The question is not if but when it will explode
It is hard to overestimate the anger and the fear of the Egyptian people. You could compare it with a room full of gas. It only needs one spark in order to make it explode. That spark could well be the subsidies for bread and energy that need to be reformed. The last time Egypt tried to cut subsidies was in 1977, under Sadat; it immediately lead to the only uncontrollable riots ever. If we see the anarchy today in cities as Port Said, Suez or Malhalla, it is clear that no party will be able to control the streets if the situation explodes.
In the meantime, president Morsi and his government are making the one mistake after the other. It’s as if the Muslim Brotherhood is on a suicide mission. Not only for Egypt but also for the entire Arab world. The same day Morsi issued his decree in November 2012, the protest for political reform in Jordan halted as they feared only the Jordanian Muslim Brothers would profit from it. A few days ago the Syrian Muslim Brothers even complained that their Egyptian counterparts were ruining their reputation.
We know from history that the situation of Egypt is not exceptional. France for example did eighty years from revolution to a stable democracy. And the transition in Central-Europe took almost two decades. History teaches us that the biggest danger in times of collapse and anarchy is the rise of a new populist or a new strong man. That could be someone like the Salafist Abu Ismael or again someone of the army. That would bring the Muslim Brotherhood as well as the opposition back to square one.
But that doesn’t mean chaos is the only way. Although it is already very late, it isn’t too late to move this country forward. Egypt has everything: natural resources, a young ambitious population and the most attractive touristic combination in the world. The only thing that is needed is parties and politicians forgetting their ego and their honour and start a real dialogue about solving problems together. The last window of opportunity is closing rapidly. Dear politicians, for the sake of the people of Egypt, don’t miss this last chance. Otherwise, there will be no winners left.
Egypt is in total chaos. In a few days people will have to vote on the new constitution of the country. This is a moment of utmost importance. If Egypt votes in favour it will set the lines for all politics in the next ten years. Such an important decision should be made with at least some knowledge and in a calm atmosphere. Egypt’s situation today is the complete opposite.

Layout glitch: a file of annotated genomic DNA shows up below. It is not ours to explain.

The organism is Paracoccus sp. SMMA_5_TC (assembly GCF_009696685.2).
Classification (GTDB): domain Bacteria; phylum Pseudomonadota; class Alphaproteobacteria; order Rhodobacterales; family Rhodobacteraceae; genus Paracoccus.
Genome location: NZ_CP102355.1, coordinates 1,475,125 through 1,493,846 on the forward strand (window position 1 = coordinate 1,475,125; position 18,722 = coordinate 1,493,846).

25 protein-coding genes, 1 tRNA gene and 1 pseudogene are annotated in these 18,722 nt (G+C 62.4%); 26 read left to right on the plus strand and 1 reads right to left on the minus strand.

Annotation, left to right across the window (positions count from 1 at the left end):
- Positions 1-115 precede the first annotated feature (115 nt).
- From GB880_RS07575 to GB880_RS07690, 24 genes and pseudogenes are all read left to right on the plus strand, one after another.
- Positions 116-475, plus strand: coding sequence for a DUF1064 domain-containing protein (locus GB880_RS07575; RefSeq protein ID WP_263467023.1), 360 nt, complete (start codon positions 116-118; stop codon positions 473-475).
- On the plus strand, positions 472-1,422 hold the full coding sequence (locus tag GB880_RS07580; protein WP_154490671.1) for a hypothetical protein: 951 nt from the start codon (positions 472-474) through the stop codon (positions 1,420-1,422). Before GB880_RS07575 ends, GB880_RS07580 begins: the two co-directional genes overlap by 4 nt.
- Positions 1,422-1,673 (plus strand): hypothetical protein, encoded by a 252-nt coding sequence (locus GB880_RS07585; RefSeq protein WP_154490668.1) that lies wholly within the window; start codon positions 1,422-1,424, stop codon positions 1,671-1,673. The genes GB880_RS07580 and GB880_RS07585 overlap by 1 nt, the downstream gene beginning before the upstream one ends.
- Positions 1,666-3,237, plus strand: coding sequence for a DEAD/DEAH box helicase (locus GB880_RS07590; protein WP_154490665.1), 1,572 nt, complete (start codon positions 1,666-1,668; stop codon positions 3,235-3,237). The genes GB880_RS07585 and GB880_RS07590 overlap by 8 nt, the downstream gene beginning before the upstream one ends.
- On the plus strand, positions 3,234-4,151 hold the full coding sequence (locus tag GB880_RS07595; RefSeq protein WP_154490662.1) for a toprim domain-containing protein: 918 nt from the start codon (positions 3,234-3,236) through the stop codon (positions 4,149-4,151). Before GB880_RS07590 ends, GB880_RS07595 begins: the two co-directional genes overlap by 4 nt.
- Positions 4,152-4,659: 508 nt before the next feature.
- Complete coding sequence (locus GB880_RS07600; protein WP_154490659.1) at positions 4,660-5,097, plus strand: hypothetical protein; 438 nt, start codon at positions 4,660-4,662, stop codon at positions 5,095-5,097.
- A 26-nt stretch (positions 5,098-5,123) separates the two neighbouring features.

Chaos started with the Constitutional Declaration of President Morsi on November 22. In this decree, he took all power in order to prevent the Supreme Constitutional Court to abort the constitutional process. This would be a logical step for the Court as it declared the People’s Assembly unconstitutional before. And it was this Assembly that selected the Constitutional Assembly. Morsi believed that rather than a legal point of view, the court was taking a political one, with a goal: obstructing the Islamist majority. True or not, Morsi went much too far than necessary for his purpose.
When the Islamist majority (the others had left) voted the constitution in a rush, everything pointed in the direction of an Islamist takeover of the country. Most worrying indeed, but the question is, is it illegitimate? I think everyone agrees that the power grab of Morsi was not legitimate. I am sure he thinks so himself. More importantly however is the question if the constitution is illegitimate? Frankly, I don’t see why it would be. The people elected the People’s Assembly. The one third of the candidates that should have been independent from any party, weren’t independent. However, not only the FJP failed to do that; all parties were complicit. So, it might be unconstitutional but is not undemocratic or illegitimate. (By the way, I never understood why nobody ever said before the elections to all parties that party people would be barred from running for these seats.) In any case, this free and fair elected assembly selected a Constitutional Assembly of 100 people. One can discuss whether this selection is fair, but it is certainly not undemocratic or illegitimate.